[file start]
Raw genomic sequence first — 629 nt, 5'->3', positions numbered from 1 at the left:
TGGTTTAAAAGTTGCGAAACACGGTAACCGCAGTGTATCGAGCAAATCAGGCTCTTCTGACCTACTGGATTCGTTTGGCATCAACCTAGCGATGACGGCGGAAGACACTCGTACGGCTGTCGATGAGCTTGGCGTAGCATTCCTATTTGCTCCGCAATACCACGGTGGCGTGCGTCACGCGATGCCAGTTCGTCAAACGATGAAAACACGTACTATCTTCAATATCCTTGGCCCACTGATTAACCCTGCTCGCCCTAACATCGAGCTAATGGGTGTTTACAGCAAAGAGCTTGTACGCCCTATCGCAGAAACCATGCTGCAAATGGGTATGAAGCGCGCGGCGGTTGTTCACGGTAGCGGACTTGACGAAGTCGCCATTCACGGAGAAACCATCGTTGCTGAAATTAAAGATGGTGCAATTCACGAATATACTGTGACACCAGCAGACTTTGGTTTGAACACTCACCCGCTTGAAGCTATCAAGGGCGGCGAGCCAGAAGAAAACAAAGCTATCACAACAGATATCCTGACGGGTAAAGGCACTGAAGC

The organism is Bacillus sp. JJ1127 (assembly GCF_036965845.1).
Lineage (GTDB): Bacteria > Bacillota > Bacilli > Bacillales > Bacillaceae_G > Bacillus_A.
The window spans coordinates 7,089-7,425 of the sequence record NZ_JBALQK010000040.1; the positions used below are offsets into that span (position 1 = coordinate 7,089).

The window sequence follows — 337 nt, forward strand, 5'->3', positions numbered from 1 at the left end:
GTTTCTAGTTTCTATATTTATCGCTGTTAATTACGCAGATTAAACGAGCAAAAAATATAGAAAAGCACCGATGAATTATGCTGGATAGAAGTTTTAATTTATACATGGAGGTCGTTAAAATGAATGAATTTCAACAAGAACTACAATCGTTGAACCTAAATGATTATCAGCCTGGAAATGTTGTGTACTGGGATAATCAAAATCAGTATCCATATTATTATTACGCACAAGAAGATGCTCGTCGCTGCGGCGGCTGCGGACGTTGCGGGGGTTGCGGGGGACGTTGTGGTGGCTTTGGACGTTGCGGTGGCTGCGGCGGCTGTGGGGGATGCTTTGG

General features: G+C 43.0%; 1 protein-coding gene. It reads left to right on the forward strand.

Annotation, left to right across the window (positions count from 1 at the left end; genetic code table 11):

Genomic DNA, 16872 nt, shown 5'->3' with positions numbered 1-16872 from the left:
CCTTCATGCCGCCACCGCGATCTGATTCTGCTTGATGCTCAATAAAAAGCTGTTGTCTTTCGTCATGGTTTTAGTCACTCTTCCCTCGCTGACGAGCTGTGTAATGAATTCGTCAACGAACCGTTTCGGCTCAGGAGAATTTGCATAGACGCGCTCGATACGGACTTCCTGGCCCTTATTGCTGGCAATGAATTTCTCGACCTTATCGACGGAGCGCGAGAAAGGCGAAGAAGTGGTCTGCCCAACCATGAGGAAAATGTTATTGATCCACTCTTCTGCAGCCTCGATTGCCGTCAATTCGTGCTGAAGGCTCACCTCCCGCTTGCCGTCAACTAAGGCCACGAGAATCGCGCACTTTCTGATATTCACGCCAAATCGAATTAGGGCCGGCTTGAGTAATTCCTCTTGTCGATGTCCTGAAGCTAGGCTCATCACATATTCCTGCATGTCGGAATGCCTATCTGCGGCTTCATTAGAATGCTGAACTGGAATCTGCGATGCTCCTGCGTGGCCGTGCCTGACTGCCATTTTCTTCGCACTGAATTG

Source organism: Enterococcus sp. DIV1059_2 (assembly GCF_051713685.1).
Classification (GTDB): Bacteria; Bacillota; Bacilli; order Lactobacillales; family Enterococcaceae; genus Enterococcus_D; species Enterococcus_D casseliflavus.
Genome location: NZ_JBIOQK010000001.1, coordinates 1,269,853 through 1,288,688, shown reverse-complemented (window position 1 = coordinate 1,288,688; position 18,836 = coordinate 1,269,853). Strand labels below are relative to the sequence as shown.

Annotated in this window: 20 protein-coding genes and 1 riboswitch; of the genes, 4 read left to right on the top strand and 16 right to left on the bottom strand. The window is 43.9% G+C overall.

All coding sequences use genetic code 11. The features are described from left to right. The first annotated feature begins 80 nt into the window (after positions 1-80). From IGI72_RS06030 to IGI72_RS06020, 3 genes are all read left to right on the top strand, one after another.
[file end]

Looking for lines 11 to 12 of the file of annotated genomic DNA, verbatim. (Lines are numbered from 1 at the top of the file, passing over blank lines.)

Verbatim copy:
CCTTCATGCCGCCACCGCGATCTGATTCTGCTTGATGCTCAATAAAAAGCTGTTGTCTTTCGTCATGGTTTTAGTCACTCTTCCCTCGCTGACGAGCTGTGTAATGAATTCGTCAACGAACCGTTTCGGCTCAGGAGAATTTGCATAGACGCGCTCGATACGGACTTCCTGGCCCTTATTGCTGGCAATGAATTTCTCGACCTTATCGACGGAGCGCGAGAAAGGCGAAGAAGTGGTCTGCCCAACCATGAGGAAAATGTTATTGATCCACTCTTCTGCAGCCTCGATTGCCGTCAATTCGTGCTGAAGGCTCACCTCCCGCTTGCCGTCAACTAAGGCCACGAGAATCGCGCACTTTCTGATATTCACGCCAAATCGAATTAGGGCCGGCTTGAGTAATTCCTCTTGTCGATGTCCTGAAGCTAGGCTCATCACATATTCCTGCATGTCGGAATGCCTATCTGCGGCTTCATTAGAATGCTGAACTGGAATCTGCGATGCTCCTGCGTGGCCGTGCCTGACTGCCATTTTCTTCGCACTGAATTG

Source organism: Enterococcus sp. DIV1059_2 (assembly GCF_051713685.1).